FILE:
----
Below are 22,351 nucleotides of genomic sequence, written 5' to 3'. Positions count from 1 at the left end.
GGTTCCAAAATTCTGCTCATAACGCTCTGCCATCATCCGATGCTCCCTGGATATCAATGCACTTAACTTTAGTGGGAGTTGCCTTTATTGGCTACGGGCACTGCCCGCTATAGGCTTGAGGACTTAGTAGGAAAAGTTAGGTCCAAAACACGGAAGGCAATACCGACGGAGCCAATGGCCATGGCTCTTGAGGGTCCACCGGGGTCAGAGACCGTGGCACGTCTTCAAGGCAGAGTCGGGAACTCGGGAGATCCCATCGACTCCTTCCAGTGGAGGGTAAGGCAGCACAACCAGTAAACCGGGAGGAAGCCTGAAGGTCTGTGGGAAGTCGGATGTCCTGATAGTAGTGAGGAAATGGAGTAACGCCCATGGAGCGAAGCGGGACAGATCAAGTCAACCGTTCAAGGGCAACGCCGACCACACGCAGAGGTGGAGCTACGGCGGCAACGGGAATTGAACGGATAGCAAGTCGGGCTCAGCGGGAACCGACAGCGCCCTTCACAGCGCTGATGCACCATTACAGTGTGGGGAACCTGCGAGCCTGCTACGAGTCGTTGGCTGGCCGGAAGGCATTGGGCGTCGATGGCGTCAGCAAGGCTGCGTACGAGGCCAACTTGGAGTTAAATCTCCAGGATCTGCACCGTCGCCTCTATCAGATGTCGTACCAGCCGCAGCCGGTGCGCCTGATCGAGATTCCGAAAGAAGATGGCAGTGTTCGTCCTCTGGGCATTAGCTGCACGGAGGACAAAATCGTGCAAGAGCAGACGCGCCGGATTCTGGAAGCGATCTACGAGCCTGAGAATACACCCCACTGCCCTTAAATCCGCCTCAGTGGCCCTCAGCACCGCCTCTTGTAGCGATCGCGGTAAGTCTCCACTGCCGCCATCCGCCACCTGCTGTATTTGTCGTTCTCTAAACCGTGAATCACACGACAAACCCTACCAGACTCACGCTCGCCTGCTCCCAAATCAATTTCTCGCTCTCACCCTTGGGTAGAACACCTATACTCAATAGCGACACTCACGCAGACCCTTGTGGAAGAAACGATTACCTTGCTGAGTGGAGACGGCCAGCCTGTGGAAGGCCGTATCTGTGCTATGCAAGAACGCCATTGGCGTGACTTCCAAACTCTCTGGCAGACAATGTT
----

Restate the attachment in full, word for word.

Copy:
Below are 22,351 nucleotides of genomic sequence, written 5' to 3'. Positions count from 1 at the left end.
GGTTCCAAAATTCTGCTCATAACGCTCTGCCATCATCCGATGCTCCCTGGATATCAATGCACTTAACTTTAGTGGGAGTTGCCTTTATTGGCTACGGGCACTGCCCGCTATAGGCTTGAGGACTTAGTAGGAAAAGTTAGGTCCAAAACACGGAAGGCAATACCGACGGAGCCAATGGCCATGGCTCTTGAGGGTCCACCGGGGTCAGAGACCGTGGCACGTCTTCAAGGCAGAGTCGGGAACTCGGGAGATCCCATCGACTCCTTCCAGTGGAGGGTAAGGCAGCACAACCAGTAAACCGGGAGGAAGCCTGAAGGTCTGTGGGAAGTCGGATGTCCTGATAGTAGTGAGGAAATGGAGTAACGCCCATGGAGCGAAGCGGGACAGATCAAGTCAACCGTTCAAGGGCAACGCCGACCACACGCAGAGGTGGAGCTACGGCGGCAACGGGAATTGAACGGATAGCAAGTCGGGCTCAGCGGGAACCGACAGCGCCCTTCACAGCGCTGATGCACCATTACAGTGTGGGGAACCTGCGAGCCTGCTACGAGTCGTTGGCTGGCCGGAAGGCATTGGGCGTCGATGGCGTCAGCAAGGCTGCGTACGAGGCCAACTTGGAGTTAAATCTCCAGGATCTGCACCGTCGCCTCTATCAGATGTCGTACCAGCCGCAGCCGGTGCGCCTGATCGAGATTCCGAAAGAAGATGGCAGTGTTCGTCCTCTGGGCATTAGCTGCACGGAGGACAAAATCGTGCAAGAGCAGACGCGCCGGATTCTGGAAGCGATCTACGAGCCTGAGAATACACCCCACTGCCCTTAAATCCGCCTCAGTGGCCCTCAGCACCGCCTCTTGTAGCGATCGCGGTAAGTCTCCACTGCCGCCATCCGCCACCTGCTGTATTTGTCGTTCTCTAAACCGTGAATCACACGACAAACCCTACCAGACTCACGCTCGCCTGCTCCCAAATCAATTTCTCGCTCTCACCCTTGGGTAGAACACCTATACTCAATAGCGACACTCACGCAGACCCTTGTGGAAGAAACGATTACCTTGCTGAGTGGAGACGGCCAGCCTGTGGAAGGCCGTATCTGTGCTATGCAAGAACGCCATTGGCGTGACTTCCAAACTCTCTGGCAGACAATGTT